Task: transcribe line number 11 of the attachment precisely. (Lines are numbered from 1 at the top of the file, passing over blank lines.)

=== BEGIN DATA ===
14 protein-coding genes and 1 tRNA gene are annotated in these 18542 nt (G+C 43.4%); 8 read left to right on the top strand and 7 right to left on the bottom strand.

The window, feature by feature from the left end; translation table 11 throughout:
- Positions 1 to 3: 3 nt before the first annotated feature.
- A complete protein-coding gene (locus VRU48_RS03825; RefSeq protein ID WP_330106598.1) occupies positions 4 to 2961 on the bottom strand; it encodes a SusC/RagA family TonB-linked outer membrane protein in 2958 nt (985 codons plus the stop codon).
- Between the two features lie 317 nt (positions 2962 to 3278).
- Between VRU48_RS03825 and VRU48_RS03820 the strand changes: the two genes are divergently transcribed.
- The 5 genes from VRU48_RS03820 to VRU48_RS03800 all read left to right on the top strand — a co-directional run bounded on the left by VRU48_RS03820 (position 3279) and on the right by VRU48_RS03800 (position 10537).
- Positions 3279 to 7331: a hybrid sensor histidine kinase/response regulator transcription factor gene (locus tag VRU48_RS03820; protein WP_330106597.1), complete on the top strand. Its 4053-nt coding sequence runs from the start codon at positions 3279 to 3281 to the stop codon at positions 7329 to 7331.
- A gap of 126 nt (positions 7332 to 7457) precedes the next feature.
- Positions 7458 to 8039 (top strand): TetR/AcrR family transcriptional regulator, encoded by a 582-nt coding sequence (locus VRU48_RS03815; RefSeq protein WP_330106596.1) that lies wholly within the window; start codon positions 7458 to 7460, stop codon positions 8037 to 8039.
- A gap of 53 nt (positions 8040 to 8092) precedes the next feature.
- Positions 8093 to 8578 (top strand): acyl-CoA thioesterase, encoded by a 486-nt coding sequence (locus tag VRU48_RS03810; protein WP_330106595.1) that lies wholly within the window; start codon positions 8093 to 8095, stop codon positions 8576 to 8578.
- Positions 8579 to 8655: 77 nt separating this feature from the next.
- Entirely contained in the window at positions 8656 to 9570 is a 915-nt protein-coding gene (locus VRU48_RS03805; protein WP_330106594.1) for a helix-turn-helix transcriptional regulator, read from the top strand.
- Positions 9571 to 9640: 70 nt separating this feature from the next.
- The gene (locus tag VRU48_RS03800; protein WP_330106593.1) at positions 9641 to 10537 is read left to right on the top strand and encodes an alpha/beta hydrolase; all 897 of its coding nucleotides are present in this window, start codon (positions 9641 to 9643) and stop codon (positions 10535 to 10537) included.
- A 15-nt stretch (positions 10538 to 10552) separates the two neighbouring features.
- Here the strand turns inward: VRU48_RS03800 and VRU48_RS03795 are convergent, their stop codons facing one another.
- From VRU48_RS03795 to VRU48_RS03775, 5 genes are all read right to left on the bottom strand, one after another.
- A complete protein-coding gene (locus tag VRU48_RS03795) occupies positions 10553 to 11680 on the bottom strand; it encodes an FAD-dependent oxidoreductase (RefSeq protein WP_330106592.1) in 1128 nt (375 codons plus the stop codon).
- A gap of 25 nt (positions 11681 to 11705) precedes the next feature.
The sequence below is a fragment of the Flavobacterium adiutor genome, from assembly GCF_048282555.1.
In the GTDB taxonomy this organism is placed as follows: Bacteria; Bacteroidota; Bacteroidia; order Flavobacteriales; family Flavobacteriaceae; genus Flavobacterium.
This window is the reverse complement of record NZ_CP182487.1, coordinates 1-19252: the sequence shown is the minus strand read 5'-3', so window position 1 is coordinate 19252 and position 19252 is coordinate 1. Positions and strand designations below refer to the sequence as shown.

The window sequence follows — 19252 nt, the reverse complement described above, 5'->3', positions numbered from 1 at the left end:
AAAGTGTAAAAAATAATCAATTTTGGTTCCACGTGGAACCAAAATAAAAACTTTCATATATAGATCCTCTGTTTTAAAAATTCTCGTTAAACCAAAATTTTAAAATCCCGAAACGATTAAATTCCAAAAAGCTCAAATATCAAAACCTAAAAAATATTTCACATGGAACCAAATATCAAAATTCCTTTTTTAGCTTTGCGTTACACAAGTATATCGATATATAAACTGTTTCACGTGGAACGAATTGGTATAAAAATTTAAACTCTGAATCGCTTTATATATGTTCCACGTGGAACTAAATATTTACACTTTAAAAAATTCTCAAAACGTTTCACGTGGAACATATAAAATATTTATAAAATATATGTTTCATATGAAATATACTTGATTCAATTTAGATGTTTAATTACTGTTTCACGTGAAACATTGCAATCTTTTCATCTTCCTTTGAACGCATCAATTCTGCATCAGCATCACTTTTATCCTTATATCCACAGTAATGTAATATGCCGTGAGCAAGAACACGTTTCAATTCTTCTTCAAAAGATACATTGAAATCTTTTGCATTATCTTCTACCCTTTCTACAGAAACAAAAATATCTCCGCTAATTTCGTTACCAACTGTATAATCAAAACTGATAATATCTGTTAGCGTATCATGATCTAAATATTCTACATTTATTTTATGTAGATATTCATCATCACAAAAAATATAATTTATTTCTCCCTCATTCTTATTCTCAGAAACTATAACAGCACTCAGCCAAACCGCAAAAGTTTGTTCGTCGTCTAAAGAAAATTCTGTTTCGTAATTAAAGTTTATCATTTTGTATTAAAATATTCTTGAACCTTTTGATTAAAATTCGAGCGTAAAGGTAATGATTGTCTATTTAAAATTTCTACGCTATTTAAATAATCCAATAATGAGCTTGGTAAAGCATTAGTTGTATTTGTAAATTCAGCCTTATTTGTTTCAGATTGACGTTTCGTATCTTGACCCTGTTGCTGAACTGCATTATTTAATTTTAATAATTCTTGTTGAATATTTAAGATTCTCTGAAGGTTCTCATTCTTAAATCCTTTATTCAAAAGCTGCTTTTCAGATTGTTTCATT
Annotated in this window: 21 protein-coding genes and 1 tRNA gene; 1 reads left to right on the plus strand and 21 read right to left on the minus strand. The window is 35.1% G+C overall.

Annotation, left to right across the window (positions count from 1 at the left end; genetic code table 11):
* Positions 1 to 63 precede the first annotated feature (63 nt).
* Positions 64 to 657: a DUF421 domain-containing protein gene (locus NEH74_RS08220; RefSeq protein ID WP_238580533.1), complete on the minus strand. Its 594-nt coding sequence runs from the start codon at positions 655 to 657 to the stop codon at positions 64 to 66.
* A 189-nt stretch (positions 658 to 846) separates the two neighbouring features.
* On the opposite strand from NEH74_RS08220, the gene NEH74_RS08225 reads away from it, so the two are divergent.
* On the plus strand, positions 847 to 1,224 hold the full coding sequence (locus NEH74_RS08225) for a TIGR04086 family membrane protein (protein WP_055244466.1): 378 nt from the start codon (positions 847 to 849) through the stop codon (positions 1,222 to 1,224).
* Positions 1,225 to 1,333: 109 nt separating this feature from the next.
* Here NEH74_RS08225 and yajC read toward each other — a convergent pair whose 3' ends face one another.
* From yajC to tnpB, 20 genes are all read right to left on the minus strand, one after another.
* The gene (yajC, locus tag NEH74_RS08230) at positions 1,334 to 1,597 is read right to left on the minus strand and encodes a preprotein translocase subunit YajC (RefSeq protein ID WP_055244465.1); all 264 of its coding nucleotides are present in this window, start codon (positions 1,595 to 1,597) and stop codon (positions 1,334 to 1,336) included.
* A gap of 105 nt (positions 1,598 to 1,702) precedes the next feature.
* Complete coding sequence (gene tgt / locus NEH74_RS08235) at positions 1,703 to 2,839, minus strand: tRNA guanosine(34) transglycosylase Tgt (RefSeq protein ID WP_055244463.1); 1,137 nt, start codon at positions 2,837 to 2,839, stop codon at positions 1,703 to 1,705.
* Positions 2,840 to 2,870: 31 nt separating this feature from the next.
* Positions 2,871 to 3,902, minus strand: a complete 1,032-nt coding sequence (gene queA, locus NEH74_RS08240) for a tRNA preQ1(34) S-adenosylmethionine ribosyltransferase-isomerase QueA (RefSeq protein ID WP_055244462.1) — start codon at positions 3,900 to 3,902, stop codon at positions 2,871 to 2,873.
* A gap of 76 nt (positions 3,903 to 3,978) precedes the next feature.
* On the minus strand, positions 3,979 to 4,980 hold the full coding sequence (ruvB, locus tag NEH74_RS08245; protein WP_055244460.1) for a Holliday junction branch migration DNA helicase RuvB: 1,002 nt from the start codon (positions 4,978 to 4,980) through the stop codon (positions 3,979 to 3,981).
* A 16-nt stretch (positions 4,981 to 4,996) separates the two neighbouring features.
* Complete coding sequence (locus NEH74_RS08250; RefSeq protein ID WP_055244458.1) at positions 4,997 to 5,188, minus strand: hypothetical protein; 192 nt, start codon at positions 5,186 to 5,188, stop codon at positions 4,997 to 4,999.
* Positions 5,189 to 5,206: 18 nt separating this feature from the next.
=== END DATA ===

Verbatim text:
- A gap of 53 nt (positions 8040 to 8092) precedes the next feature.